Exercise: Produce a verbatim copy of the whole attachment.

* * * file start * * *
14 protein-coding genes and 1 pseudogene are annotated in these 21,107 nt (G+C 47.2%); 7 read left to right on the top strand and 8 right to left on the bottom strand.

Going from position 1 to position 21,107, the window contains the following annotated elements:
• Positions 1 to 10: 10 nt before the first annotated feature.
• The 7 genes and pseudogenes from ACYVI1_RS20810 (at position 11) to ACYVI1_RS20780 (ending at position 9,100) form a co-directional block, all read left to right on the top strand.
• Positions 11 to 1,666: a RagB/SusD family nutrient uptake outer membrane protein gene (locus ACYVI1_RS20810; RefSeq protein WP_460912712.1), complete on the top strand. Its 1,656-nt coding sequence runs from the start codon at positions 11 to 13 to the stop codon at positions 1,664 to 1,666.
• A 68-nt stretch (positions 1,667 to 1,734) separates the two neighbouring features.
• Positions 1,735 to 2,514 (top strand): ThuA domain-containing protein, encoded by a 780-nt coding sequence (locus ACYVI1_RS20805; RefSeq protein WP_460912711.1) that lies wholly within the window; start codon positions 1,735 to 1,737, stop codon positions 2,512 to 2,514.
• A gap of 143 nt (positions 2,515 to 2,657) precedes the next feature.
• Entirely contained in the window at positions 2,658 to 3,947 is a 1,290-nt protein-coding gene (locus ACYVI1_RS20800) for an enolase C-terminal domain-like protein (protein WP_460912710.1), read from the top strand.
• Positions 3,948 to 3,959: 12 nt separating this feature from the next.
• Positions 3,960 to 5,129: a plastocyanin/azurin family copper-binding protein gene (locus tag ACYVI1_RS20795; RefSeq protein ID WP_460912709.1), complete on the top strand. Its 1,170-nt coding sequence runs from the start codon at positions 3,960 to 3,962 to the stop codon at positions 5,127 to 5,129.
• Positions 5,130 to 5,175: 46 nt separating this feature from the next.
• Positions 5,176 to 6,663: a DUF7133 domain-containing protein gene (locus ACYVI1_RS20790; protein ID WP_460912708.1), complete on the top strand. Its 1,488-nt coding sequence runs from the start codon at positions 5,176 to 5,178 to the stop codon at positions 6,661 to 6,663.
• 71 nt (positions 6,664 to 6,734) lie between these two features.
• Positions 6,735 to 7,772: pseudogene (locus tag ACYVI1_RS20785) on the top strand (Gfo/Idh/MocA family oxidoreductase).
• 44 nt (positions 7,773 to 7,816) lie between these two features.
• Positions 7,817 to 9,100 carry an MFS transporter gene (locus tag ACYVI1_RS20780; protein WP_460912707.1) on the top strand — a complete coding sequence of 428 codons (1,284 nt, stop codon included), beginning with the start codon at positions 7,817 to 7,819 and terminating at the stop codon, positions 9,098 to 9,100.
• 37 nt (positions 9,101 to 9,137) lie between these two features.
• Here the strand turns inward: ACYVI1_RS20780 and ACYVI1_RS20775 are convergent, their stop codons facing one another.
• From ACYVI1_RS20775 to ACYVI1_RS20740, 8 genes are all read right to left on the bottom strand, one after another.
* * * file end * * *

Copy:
14 protein-coding genes and 1 pseudogene are annotated in these 21,107 nt (G+C 47.2%); 7 read left to right on the top strand and 8 right to left on the bottom strand.

Going from position 1 to position 21,107, the window contains the following annotated elements:
• Positions 1 to 10: 10 nt before the first annotated feature.
• The 7 genes and pseudogenes from ACYVI1_RS20810 (at position 11) to ACYVI1_RS20780 (ending at position 9,100) form a co-directional block, all read left to right on the top strand.
• Positions 11 to 1,666: a RagB/SusD family nutrient uptake outer membrane protein gene (locus ACYVI1_RS20810; RefSeq protein WP_460912712.1), complete on the top strand. Its 1,656-nt coding sequence runs from the start codon at positions 11 to 13 to the stop codon at positions 1,664 to 1,666.
• A 68-nt stretch (positions 1,667 to 1,734) separates the two neighbouring features.
• Positions 1,735 to 2,514 (top strand): ThuA domain-containing protein, encoded by a 780-nt coding sequence (locus ACYVI1_RS20805; RefSeq protein WP_460912711.1) that lies wholly within the window; start codon positions 1,735 to 1,737, stop codon positions 2,512 to 2,514.
• A gap of 143 nt (positions 2,515 to 2,657) precedes the next feature.
• Entirely contained in the window at positions 2,658 to 3,947 is a 1,290-nt protein-coding gene (locus ACYVI1_RS20800) for an enolase C-terminal domain-like protein (protein WP_460912710.1), read from the top strand.
• Positions 3,948 to 3,959: 12 nt separating this feature from the next.
• Positions 3,960 to 5,129: a plastocyanin/azurin family copper-binding protein gene (locus tag ACYVI1_RS20795; RefSeq protein ID WP_460912709.1), complete on the top strand. Its 1,170-nt coding sequence runs from the start codon at positions 3,960 to 3,962 to the stop codon at positions 5,127 to 5,129.
• Positions 5,130 to 5,175: 46 nt separating this feature from the next.
• Positions 5,176 to 6,663: a DUF7133 domain-containing protein gene (locus ACYVI1_RS20790; protein ID WP_460912708.1), complete on the top strand. Its 1,488-nt coding sequence runs from the start codon at positions 5,176 to 5,178 to the stop codon at positions 6,661 to 6,663.
• 71 nt (positions 6,664 to 6,734) lie between these two features.
• Positions 6,735 to 7,772: pseudogene (locus tag ACYVI1_RS20785) on the top strand (Gfo/Idh/MocA family oxidoreductase).
• 44 nt (positions 7,773 to 7,816) lie between these two features.
• Positions 7,817 to 9,100 carry an MFS transporter gene (locus tag ACYVI1_RS20780; protein WP_460912707.1) on the top strand — a complete coding sequence of 428 codons (1,284 nt, stop codon included), beginning with the start codon at positions 7,817 to 7,819 and terminating at the stop codon, positions 9,098 to 9,100.
• 37 nt (positions 9,101 to 9,137) lie between these two features.
• Here the strand turns inward: ACYVI1_RS20780 and ACYVI1_RS20775 are convergent, their stop codons facing one another.
• From ACYVI1_RS20775 to ACYVI1_RS20740, 8 genes are all read right to left on the bottom strand, one after another.